The reconfiguration of global political and economic power also presses China to re-evaluate the position of India in its diplomacy and soft power building. A new world order is in the formulation, in which the BRICS countries are eager to challenge the dominant position of those Western countries. The pursuit of being “the dominant among dominants” by these emerging economies is a certain future to predict if the entire hierarchical structure driven by global capitalist market relations—or in other words the “world system” characterized by the center-periphery’s “accumulation by dispossession”—does not change in essence. The reception of India in China lies on the recognition of the world system and its separate ties with the core countries. In the course of upward mobility on a world stage, both China and India are required to work hand in hand, at least symbolically, to get a greater space for their own respective development, let alone the shared long history of anti-colonialism. For example, India was reported to defend the interests of developing countries by strongly requiring that developed countries should take the lead in reducing carbon emission (Wang, 2014). From China’s side, India’s support to be the official member of China launched Shanghai Cooperation Organization is a signal for this new wave of regional and geopolitical grouping. However, on the other hand, the global capitalist logic of economic growth is re-configuring the market relations between China and India and between these two manufacturing based economies and the rest of the world. In a narrow sense of economics, the demographic “comparative advantages” are flowing in between, mainly from China to India. Despite various problems and obstacles still existing, Li (2013) pointed out that -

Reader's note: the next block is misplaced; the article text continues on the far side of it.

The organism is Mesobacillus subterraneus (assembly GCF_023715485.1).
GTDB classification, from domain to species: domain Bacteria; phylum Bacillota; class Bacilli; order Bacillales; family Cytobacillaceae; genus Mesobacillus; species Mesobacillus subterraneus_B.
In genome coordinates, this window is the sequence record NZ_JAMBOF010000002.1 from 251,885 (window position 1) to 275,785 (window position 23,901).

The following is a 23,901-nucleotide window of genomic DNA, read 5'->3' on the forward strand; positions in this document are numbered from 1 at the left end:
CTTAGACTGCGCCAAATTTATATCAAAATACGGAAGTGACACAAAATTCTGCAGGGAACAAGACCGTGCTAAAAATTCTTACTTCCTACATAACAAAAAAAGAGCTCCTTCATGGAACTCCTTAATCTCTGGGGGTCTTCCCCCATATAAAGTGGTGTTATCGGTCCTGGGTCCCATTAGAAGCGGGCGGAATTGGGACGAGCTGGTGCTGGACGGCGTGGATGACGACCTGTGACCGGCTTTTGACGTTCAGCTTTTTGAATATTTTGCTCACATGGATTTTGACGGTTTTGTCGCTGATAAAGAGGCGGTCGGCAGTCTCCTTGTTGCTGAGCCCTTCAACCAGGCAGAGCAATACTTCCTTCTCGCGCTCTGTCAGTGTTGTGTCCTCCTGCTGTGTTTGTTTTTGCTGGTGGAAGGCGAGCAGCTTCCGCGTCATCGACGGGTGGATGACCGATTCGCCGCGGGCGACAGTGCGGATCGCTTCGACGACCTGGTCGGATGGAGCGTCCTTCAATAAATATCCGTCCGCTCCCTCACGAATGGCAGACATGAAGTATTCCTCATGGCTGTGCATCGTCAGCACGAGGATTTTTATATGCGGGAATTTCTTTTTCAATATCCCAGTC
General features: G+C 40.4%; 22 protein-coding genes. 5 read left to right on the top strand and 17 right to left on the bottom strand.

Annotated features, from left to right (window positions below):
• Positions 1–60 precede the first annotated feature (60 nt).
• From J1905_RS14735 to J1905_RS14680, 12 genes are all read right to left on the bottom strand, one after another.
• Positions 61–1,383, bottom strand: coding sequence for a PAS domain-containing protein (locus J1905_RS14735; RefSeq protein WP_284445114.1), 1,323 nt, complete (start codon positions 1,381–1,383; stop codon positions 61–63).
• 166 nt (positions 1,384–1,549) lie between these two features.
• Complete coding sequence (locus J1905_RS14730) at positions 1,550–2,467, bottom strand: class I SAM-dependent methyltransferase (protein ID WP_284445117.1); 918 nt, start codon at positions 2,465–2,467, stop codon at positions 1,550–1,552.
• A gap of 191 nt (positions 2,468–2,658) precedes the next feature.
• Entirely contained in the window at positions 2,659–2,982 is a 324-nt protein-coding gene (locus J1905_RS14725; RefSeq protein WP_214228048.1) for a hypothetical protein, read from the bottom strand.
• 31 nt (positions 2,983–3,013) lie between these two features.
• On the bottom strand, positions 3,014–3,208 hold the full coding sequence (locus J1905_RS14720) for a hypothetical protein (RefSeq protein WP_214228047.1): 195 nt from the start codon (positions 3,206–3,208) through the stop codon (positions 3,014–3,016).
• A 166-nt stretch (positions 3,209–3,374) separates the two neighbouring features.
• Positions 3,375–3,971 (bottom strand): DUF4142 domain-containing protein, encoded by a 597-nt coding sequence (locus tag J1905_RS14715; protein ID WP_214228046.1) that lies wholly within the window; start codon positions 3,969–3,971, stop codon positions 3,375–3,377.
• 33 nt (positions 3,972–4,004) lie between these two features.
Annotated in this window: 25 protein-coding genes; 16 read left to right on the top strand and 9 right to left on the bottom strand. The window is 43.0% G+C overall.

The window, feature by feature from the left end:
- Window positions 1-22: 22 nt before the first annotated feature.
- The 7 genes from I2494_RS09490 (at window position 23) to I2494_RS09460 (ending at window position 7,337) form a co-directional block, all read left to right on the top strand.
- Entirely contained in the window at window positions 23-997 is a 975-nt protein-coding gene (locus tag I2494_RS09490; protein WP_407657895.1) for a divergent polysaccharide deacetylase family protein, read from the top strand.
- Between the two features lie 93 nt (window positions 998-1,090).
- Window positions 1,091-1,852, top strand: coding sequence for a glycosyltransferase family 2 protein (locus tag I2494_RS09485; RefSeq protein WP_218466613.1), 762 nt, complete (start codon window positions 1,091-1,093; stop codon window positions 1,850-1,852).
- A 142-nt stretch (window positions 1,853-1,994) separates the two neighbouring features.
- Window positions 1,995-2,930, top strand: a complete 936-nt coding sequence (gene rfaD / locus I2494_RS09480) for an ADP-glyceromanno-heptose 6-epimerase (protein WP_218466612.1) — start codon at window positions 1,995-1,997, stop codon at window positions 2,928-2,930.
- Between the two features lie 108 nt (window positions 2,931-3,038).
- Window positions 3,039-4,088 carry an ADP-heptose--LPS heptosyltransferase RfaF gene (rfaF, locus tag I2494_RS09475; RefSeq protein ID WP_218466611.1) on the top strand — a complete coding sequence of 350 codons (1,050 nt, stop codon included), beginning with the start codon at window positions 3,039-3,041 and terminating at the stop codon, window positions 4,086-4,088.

China is coming to realize that a big power may also be a neighbor, and India’s importance is elevated with such a shift in focus. To China, India is not simply one target in a renewed charm offensive on its neighbors, but also a vital part of BRICS that China sees as a new force capable of challenging existing international institutions dominated by Western powers.